The proximity to such a (climate) catastrophic point of no return and the speed with which we are heading toward such point is widely not yet perceived or simply ignored on the political level, from the national parliaments to the European institutions, the media and to some extend even scientifically.

Those who claim, like the Commission, that the Paris Agreement could be met with the goal of climate neutrality by 2050 are knowingly or unknowingly deceiving the public.

Converting the economy by 2030 is possible but requires strong political will. It is technically and economically feasible, albeit with the greatest effort, to build a global zero-emissions economy combined with large natural carbon sinks by 2030. If the EU wants to stay at the forefront against the climate crisis, this is the required level of ambition and political leadership.

The starting point of such an endeavour must be an accelerated energy transition to 100% renewable energies in order to significantly cut greenhouse gas emissions and decarbonise the European economy.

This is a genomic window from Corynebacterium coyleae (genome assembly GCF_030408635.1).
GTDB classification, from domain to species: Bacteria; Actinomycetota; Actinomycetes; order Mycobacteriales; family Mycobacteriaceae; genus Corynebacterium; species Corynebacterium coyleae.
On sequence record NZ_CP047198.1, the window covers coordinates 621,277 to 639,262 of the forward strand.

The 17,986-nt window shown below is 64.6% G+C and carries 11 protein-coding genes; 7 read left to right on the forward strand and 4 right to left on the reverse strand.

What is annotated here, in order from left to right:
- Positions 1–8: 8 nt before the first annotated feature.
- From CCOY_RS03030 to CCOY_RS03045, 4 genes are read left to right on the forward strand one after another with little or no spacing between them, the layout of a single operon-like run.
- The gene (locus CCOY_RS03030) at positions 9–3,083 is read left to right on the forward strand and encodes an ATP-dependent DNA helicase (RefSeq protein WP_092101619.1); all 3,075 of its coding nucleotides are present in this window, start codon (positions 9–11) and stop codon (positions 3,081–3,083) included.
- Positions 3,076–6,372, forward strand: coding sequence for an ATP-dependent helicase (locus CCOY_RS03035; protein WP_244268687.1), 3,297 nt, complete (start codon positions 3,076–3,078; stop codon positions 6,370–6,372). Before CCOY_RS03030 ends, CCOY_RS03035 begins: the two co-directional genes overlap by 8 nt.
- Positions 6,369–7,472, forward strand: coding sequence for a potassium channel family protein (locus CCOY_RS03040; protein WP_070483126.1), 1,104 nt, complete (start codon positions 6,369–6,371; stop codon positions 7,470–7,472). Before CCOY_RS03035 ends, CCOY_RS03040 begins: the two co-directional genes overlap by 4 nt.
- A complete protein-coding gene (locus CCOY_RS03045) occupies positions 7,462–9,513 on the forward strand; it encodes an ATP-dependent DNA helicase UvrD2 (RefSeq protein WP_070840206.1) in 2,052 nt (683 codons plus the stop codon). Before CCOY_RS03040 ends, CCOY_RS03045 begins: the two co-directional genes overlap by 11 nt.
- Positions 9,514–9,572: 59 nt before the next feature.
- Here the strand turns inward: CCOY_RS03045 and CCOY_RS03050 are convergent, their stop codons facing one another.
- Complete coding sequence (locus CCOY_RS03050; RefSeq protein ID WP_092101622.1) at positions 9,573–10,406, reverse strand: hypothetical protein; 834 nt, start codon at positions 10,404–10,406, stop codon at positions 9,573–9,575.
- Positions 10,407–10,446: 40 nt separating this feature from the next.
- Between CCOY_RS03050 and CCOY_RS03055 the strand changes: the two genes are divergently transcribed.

Fortunately, the situation is more favourable than ever. The crucial technologies for pronounced electrification with renewable energies are not only becoming steadily cheaper but also allow for a decentralised transformation that is less dependent on the time-consuming development of gigantic infrastructures.

In order to facilitate this necessary shift, the current policy of incentivising renewable energies mainly by auctioning schemes has to be reconsidered, as laid out in a recently published international comparative study commissioned by the Energy Watch Group, World Future Council, the Global Renewables Congress and Haleakala Stiftung.